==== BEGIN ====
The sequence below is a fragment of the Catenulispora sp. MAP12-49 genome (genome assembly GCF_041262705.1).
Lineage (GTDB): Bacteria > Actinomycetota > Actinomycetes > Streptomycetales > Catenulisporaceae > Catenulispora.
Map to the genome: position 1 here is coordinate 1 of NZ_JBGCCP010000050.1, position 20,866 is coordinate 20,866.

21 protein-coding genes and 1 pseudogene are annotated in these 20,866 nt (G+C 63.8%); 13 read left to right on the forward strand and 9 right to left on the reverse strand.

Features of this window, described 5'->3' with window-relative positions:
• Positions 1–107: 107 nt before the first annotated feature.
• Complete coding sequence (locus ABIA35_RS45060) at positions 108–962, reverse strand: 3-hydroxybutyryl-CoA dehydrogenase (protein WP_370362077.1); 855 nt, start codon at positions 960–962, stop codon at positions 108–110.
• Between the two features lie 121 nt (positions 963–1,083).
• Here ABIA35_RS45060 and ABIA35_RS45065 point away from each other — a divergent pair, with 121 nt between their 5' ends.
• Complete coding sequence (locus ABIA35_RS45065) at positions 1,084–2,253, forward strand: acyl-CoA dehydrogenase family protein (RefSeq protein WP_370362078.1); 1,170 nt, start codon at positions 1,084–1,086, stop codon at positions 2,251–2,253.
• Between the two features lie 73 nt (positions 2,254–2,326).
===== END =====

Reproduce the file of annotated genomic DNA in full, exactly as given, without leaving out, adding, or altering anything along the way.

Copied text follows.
The sequence below is a fragment of the Catenulispora sp. MAP12-49 genome (genome assembly GCF_041262705.1).
Lineage (GTDB): Bacteria > Actinomycetota > Actinomycetes > Streptomycetales > Catenulisporaceae > Catenulispora.
Map to the genome: position 1 here is coordinate 1 of NZ_JBGCCP010000050.1, position 20,866 is coordinate 20,866.

21 protein-coding genes and 1 pseudogene are annotated in these 20,866 nt (G+C 63.8%); 13 read left to right on the forward strand and 9 right to left on the reverse strand.

Features of this window, described 5'->3' with window-relative positions:
• Positions 1–107: 107 nt before the first annotated feature.
• Complete coding sequence (locus ABIA35_RS45060) at positions 108–962, reverse strand: 3-hydroxybutyryl-CoA dehydrogenase (protein WP_370362077.1); 855 nt, start codon at positions 960–962, stop codon at positions 108–110.
• Between the two features lie 121 nt (positions 963–1,083).
• Here ABIA35_RS45060 and ABIA35_RS45065 point away from each other — a divergent pair, with 121 nt between their 5' ends.
• Complete coding sequence (locus ABIA35_RS45065) at positions 1,084–2,253, forward strand: acyl-CoA dehydrogenase family protein (RefSeq protein WP_370362078.1); 1,170 nt, start codon at positions 1,084–1,086, stop codon at positions 2,251–2,253.
• Between the two features lie 73 nt (positions 2,254–2,326).